Northern Ireland’s director of public prosecutions is to charge one soldier with murder and attempted murder over the 1972 killings. But this is not just a question of history

It is now approaching half a century since Bloody Sunday, when British troops fired on civil rights demonstrators in Derry. The killings not only left families distraught but, as the brother of one victim observed on Thursday, deepened and widened the conflict in Northern Ireland. The Widgery Tribunal of the same year compounded anger. It took more than 25 years, and the peace process, for the British government to commission another inquiry. In 2010 Lord Saville finally delivered his devastating report. A lengthy police inquiry followed.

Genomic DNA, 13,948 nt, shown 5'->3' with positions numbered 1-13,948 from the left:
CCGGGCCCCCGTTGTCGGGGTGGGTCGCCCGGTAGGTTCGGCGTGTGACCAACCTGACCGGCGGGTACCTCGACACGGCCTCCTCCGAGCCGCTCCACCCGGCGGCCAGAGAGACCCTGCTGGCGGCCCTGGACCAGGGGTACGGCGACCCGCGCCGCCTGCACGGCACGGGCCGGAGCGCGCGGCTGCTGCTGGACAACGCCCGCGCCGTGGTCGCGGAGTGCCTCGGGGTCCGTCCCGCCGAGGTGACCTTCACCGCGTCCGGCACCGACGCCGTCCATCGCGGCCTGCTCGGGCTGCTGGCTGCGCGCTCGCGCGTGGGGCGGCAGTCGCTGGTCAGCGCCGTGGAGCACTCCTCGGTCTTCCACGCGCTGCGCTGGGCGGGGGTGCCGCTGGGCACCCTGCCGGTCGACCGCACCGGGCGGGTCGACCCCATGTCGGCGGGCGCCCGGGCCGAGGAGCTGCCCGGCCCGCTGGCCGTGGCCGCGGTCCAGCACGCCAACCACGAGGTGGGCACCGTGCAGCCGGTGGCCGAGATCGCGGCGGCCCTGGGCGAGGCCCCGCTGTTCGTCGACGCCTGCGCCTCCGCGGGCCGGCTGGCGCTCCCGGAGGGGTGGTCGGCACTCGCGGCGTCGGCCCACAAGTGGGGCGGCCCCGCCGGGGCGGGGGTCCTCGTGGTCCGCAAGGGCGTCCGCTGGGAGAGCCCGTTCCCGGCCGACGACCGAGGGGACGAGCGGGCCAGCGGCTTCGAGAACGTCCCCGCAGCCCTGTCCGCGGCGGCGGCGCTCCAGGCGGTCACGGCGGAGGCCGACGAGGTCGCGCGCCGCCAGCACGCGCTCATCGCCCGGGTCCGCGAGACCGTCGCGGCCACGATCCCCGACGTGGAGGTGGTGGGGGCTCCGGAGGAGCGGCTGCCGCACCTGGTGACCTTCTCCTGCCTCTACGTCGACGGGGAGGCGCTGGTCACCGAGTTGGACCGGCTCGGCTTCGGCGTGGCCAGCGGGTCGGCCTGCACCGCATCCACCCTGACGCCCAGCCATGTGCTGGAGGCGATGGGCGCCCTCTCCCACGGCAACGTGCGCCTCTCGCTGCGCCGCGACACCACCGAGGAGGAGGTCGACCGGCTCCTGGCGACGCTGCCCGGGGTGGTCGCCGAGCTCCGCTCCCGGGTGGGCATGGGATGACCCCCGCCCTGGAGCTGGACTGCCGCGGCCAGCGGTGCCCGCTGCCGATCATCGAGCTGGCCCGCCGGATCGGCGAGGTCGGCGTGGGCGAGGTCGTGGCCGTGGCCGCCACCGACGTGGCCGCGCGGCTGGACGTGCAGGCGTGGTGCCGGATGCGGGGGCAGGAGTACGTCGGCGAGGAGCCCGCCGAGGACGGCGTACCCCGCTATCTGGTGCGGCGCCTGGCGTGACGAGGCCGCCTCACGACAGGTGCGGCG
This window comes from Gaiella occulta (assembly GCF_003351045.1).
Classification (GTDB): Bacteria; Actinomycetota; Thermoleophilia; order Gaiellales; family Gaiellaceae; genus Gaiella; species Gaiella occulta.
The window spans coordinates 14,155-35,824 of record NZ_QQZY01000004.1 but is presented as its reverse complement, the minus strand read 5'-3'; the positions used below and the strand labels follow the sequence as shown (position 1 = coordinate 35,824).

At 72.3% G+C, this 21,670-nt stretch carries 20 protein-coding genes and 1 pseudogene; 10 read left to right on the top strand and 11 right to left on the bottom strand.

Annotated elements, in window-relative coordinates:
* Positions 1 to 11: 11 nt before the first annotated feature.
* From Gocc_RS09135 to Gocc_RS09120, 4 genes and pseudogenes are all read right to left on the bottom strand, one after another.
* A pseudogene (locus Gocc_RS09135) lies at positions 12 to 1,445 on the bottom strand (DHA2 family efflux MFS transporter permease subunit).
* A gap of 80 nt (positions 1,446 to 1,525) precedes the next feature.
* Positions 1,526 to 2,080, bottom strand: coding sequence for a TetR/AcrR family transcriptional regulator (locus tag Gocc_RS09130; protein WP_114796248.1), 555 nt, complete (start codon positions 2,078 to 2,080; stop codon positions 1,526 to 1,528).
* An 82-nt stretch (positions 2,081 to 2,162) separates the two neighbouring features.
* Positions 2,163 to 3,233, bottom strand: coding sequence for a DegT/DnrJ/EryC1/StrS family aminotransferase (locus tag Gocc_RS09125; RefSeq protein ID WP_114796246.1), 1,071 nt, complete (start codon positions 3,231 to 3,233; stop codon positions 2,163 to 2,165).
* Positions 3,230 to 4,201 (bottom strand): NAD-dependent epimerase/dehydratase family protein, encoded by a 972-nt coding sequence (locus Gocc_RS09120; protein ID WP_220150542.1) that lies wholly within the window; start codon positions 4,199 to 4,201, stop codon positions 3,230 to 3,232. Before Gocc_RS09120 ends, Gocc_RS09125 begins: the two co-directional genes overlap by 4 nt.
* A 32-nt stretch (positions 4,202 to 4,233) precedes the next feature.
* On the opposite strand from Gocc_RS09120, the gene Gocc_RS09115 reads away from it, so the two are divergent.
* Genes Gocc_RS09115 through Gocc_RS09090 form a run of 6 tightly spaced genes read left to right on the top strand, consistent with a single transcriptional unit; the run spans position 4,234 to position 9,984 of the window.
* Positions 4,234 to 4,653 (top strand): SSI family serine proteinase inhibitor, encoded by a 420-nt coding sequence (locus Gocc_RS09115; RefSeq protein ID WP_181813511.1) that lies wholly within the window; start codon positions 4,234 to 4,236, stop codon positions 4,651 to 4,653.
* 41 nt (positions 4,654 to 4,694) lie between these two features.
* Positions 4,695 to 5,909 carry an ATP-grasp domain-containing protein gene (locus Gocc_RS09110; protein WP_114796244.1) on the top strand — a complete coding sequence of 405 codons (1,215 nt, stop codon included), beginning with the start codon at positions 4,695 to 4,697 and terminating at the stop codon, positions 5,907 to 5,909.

Now one former paratrooper is to stand trial for the murder of two men, and attempted murder of three more. Prosecutors concluded that there was insufficient evidence to provide a reasonable prospect of convicting other suspects on similar charges, though some may yet face perjury cases.

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